NASA Revived An Old Lunar Orbiter To Help The Artemis Project

NASA has been hard at work in recent months, and the space agency has some ambitious plans related to the moon. Some of the plans rely on technology that was cutting-edge almost a decade ago when the last mission, which focused on the moon, took place.

The Lunar Reconnaissance Orbiter, in 2009LCROSSand it has served a valuable tool for several studies. While the initial mission plan was limited to research for a suitable landing, the spacecraft was designed with flexibility in mind.

The interest in lunar missions faded during the first year of operations, but NASA plans to repurpose the spacecraft and explore collected data to search for usable landing zones again. By renewing the mission of the LRO NASA researchers hope to collect essential data.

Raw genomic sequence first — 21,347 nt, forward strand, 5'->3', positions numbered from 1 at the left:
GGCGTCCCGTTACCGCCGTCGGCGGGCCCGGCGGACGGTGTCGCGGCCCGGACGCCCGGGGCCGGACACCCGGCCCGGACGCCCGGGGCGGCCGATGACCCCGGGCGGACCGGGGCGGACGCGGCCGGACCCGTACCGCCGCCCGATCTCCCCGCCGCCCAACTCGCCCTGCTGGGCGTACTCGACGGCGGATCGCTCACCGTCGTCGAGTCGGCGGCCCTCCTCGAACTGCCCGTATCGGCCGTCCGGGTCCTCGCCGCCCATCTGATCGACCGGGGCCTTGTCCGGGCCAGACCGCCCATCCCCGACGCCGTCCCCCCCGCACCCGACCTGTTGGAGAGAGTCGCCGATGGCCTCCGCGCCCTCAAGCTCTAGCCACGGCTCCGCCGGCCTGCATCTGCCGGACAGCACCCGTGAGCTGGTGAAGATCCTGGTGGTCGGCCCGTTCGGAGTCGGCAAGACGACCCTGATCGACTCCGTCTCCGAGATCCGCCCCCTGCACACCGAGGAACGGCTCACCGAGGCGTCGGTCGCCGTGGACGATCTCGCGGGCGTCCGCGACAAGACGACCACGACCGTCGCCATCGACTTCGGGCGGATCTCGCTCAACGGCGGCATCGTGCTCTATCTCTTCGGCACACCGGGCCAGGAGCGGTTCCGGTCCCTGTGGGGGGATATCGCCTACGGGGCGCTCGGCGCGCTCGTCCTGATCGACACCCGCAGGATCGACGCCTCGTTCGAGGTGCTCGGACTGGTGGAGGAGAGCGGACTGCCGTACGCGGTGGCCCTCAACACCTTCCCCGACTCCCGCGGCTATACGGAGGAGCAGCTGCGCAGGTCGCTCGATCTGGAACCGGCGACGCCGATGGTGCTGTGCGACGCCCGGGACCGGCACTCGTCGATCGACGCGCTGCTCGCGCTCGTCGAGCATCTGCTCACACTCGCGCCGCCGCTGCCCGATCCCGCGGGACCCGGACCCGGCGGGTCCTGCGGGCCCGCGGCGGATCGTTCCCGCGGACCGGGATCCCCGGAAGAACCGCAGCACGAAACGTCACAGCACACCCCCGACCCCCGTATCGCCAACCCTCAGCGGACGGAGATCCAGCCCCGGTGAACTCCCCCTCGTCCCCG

It is worth noting that LRO was the spearhead of a massive space program announced by President George. W. Bush. The program was launched in the aftermath of the Columbia tragedy, and the main focus was the opportunity of human space travel beyond the low Earth orbit.

NASA Revived An Old Lunar Orbiter To Help The Artemis Project

At that time, the program featured great steeps among which we can count the retirement of the space shuttles in 2010, the development and launch of a new NASA rocket in 2014, and a visit to the moon by 2020.

With the robotic missions, NASA and the government hoped to pave a way towards the moon. LRO was launched alongside the Lunar Crater Observation and Sensing Satellite, also known as LCROSS.

During the first months of 2010, the Obama administration decided, shift the focus of the program on ISS missions, advanced rockets, and commercial launches.

Despite the change of plans, the seven instruments present on the LRO played an essential role in the search for water on the moon. As NASA and its partners are looking forward to the Artemis initiative, the future of LRO is quite bright.

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